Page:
Nevada Agricultural, Mining and Mechanical Society

Nevada Agricultural, Mining and Mechanical Society

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Nevada Agricultural, Mining and Mechanical Society

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Beautifully engraved unissued certificate from the Nevada Agricultural, Mining and Mechanical Society dated 187X. This historic document has an ornate border around it with a vignette of an allegorical man with a sledge hammer. This item is over 122 years old.
Certificate Vignette Nevada had been a state for less than ten years and Reno was a newly established railroad town when what would become the Nevada State Fair was first held on a warm fall afternoon in 1874. Far on the other side of Nevada, the first classes were being held at the new University of Nevada, one of the few other entities that can trace its roots so deeply in the history of the Silver State. And while it was a far cry from the bright lights and crowds of the 2002 Nevada State Fair, scheduled August 21-25, it still had a number of things in common with today's expositions. Organized by the Nevada State Agricultural, Mining and Mechanical Society, the first fair was held in a location well south of Reno, near what is now the busy intersection of Plumb Lane and South Virginia Street. Back then, it was on the main road linking Reno with Carson City and Virginia City and you can be sure that families came from miles around to enjoy the festivities. In fact, that first fair had many things in common with what you might see at the 2002 Nevada State Fair, including exhibits of locally grown produce, livestock and homemade items ranging from knitwear to jams and jellies. Just like today's there was musical entertainment, including a joint concert featuring the Winnemucca Brass Band and the Reno Cornet Band. There was also a marksmanship competition between local militia organizations such as the Emmet Guard from Virginia City and Company C of the Reno Guard. In addition, the Women's Christian Temperance Union had a "Temple of Temperance" on display and Sacramento furniture dealer John Breuner made the arduous journey over the Sierra with a large exhibit of his wares. The Fair was held in just about the same location until 1887, when the Nevada Legislature appropriated $10,000 for the purchase of a track of land northeast of Reno, the present fairgrounds location on Wells Avenue. The next year, local supporters erected livestock sheds, put in a racetrack and built a grandstand. Political deal-making in the Nevada Legislature resulted in the Fair being moved to Fallon in 1913 and it remained there until returning to Reno in the early 1930s. For more information about the Nevada State Fair, contact us today!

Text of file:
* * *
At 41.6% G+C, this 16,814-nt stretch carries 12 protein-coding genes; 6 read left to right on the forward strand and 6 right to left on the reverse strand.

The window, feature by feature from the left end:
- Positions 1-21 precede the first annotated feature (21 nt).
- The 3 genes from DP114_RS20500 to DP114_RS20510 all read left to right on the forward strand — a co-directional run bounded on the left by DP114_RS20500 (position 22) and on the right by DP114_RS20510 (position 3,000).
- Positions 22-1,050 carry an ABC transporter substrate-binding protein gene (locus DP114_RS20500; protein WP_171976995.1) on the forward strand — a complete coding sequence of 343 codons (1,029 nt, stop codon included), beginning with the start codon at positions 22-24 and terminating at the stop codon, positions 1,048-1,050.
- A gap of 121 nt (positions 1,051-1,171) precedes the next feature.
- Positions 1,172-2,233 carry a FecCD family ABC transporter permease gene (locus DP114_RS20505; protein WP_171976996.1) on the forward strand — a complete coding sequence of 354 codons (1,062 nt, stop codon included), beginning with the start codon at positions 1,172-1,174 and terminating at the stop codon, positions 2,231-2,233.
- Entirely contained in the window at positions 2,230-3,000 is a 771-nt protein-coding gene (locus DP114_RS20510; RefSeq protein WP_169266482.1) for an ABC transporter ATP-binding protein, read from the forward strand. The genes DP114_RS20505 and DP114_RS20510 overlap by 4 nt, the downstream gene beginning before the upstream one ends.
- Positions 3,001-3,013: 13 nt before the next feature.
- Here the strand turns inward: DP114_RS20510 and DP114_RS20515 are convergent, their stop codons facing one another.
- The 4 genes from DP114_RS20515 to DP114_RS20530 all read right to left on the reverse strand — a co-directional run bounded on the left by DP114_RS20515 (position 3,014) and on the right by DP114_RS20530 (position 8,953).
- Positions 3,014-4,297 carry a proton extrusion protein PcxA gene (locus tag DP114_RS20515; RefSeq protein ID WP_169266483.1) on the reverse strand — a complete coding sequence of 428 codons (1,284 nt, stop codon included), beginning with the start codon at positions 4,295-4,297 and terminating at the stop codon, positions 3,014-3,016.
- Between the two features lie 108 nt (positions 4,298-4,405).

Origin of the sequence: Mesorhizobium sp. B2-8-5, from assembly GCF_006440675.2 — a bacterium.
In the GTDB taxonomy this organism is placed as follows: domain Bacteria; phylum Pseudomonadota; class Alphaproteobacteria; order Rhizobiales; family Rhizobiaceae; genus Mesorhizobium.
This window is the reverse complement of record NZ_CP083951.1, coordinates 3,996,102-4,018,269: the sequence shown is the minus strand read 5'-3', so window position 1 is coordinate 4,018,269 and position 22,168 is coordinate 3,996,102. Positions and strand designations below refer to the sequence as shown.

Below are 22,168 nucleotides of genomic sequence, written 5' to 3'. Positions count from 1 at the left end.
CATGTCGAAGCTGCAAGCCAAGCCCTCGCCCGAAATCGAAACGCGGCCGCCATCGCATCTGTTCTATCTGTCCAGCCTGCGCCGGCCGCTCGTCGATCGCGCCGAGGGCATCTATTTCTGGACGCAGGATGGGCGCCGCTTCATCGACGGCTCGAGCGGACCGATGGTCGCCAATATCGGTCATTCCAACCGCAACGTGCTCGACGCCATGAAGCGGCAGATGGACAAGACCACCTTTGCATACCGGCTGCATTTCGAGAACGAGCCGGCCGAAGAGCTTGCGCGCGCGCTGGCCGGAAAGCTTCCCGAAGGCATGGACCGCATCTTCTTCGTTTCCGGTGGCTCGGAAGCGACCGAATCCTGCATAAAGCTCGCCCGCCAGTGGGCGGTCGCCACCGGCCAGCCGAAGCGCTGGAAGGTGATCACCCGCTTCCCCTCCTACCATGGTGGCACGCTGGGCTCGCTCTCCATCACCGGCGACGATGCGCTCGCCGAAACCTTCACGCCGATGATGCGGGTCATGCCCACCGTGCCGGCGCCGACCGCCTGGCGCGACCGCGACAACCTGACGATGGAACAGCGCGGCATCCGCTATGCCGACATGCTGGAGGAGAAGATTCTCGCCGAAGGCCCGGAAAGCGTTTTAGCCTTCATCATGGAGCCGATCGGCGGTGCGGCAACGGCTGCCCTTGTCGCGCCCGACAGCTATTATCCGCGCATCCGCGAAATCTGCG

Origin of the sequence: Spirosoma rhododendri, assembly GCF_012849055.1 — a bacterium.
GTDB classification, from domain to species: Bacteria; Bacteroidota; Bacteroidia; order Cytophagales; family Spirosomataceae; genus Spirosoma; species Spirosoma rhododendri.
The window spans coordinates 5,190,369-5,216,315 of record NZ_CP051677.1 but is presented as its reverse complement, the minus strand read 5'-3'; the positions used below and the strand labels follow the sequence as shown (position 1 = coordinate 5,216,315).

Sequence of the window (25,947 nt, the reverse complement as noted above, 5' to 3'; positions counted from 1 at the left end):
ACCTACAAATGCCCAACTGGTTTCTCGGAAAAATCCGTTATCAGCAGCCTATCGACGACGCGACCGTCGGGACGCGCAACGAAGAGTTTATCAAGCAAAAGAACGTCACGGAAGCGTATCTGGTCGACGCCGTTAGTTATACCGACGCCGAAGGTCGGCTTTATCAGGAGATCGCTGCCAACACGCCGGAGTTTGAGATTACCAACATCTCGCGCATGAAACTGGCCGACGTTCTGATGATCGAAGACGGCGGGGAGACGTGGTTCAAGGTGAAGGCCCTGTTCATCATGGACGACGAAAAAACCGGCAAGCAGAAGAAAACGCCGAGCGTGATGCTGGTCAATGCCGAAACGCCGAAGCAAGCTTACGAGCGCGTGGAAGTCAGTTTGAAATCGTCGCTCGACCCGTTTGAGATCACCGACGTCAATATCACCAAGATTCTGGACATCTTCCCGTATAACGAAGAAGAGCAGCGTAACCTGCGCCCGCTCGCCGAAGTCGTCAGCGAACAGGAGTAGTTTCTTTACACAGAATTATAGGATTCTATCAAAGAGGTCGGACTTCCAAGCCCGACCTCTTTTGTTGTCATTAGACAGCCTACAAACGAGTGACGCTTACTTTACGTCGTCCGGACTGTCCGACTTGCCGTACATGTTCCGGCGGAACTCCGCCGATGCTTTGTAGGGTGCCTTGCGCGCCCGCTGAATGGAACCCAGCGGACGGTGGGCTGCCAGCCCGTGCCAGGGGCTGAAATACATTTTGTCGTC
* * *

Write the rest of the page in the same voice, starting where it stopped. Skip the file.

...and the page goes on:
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  • nevagminandm
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  • Coins & Currency
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  • Antiques
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